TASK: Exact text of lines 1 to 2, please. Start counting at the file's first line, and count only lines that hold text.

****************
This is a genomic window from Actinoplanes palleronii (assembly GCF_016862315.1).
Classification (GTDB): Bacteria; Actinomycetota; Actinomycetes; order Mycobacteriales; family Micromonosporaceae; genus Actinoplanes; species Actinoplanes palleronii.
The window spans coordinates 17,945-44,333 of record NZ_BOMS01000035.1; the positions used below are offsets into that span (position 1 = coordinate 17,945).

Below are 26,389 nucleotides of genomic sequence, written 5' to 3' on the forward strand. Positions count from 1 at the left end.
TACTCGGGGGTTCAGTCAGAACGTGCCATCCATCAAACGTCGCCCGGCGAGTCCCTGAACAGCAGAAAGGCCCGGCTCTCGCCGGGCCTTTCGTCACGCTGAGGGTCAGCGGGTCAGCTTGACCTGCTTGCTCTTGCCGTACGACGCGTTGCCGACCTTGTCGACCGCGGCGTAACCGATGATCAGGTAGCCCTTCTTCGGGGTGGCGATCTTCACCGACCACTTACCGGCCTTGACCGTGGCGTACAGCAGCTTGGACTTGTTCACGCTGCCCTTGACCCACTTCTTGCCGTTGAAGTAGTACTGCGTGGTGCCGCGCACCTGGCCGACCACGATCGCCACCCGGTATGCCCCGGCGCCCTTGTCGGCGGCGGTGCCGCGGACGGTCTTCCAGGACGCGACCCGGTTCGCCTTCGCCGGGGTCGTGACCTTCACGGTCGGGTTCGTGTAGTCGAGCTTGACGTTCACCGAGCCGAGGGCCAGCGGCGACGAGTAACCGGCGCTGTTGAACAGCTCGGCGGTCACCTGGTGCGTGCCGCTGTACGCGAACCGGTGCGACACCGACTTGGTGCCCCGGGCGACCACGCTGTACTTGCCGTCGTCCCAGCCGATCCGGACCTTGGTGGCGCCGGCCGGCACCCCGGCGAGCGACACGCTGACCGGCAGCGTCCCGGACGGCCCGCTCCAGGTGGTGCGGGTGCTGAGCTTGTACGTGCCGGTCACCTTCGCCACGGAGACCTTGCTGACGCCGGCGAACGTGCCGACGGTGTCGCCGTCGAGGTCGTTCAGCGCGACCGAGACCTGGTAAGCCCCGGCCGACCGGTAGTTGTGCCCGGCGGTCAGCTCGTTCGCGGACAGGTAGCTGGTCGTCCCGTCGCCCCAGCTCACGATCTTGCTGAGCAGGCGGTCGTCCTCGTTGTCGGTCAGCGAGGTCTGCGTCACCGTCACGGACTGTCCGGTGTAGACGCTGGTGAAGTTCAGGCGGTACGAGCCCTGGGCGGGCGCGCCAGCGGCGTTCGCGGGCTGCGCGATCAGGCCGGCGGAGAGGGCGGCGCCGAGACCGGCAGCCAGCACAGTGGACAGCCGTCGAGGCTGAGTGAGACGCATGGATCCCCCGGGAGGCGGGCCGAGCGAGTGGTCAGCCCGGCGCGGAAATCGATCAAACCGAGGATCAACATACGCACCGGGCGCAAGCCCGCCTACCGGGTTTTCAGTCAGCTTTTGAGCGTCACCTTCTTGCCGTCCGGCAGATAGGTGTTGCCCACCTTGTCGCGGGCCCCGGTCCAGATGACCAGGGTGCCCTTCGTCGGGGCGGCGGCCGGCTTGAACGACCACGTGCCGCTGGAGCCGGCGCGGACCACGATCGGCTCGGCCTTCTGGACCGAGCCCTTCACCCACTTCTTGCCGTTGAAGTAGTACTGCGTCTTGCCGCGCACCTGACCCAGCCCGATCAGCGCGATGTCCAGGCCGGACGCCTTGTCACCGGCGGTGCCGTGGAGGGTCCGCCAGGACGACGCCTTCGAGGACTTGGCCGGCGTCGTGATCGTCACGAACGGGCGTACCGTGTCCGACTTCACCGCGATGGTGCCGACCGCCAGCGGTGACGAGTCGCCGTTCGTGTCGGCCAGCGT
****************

This is a genomic window from Actinoplanes palleronii (assembly GCF_016862315.1).
Classification (GTDB): Bacteria; Actinomycetota; Actinomycetes; order Mycobacteriales; family Micromonosporaceae; genus Actinoplanes; species Actinoplanes palleronii.